Text-to-Speech Software: Kurzweil

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Have you heard of Kurzweil? I use a lot of different text-to-speech (TTS) software, but Kurzweil 3000 is the most powerful and sophisticated program I’ve tried. It’s designed for educational purposes, and I wanted to post about it here particularly for those who might be experiencing low vision beyond their school days.

Kurzweil can recognize text—meaning you can scan almost anything and it can be read aloud. This includes everyday items that aren’t available as audiobooks or that can’t be read by more basic TTS programs. Plus, the software is multilingual, so it can recognize and read texts in many languages. Though I use it mostly for reading, you can also do word processing, and it’s also possible to download the audio and listen to the text on the go.

I’m a graduate student, so I was able to get free access to Kurzweil 3000 through the disabled students program at my university.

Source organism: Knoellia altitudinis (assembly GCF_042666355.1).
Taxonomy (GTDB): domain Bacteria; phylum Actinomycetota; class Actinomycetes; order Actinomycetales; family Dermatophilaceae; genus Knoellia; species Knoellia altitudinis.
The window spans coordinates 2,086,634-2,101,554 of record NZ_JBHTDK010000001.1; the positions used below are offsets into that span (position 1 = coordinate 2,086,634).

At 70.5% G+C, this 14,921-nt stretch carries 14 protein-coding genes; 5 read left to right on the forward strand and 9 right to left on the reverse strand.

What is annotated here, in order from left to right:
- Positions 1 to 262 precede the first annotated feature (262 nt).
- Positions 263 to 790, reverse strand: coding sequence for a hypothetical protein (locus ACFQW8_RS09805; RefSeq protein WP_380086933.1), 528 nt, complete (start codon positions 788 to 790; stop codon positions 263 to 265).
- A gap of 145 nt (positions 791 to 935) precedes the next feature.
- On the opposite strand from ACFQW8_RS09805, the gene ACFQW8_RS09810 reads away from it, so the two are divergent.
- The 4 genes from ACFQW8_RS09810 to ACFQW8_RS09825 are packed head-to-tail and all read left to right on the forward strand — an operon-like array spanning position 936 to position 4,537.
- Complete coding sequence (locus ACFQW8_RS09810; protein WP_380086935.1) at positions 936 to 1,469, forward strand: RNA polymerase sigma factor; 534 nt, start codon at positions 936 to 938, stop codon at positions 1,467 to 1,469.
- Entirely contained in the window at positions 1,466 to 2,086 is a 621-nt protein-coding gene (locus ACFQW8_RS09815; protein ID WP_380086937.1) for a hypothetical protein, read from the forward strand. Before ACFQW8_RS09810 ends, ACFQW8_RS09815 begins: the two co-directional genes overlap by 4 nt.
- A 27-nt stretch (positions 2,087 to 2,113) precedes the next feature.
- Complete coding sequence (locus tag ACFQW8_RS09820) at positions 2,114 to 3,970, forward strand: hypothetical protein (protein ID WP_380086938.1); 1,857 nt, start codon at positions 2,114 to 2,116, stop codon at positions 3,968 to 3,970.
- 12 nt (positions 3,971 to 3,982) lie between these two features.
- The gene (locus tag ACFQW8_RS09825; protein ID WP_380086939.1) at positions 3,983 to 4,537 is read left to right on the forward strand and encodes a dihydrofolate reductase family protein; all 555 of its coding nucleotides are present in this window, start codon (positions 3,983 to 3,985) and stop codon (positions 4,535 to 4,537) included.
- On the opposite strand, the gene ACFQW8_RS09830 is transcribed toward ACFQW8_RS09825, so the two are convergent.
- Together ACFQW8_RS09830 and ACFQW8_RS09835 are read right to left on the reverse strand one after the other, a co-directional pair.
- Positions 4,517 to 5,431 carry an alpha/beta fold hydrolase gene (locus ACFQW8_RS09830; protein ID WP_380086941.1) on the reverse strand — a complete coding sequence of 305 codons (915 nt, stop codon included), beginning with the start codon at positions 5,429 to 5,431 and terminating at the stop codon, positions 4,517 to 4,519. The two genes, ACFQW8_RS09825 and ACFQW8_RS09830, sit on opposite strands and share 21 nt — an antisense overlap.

For those not connected to a learning institution, you can download Kurzweil as an independent user—what Kurzweil calls its “single subscription” option. The subscription for single users on the web version costs $500/year, and the subscription gives you access to Kurzweil from different devices. Another option is to do a one-time purchase of the stand-alone version to be used on the specific computer its downloaded to. This version is $1395.

So, it’s by no means inexpensive. But it can be invaluable if you are someone who needs to read through a large amount of material that is not readily available in audio form. They offer a free 30-day trial, at least, so you can test out the program to see if it will meet your needs.

One caveat: if you’re using Kurzweil to read hard-copies, you’d need to have access to a scanner. For small scans, I recommend the app GeniusScan, which you can download for free on your phone. It uses your camera to make a quick, clean scan of whatever text you’re taking a photo of.

More posts on other types of TTS software coming soon, but Kurzweil is one you might want to try for professional or educational purposes.

Have you already tried Kurzweil? I’d be interested to hear about your experience!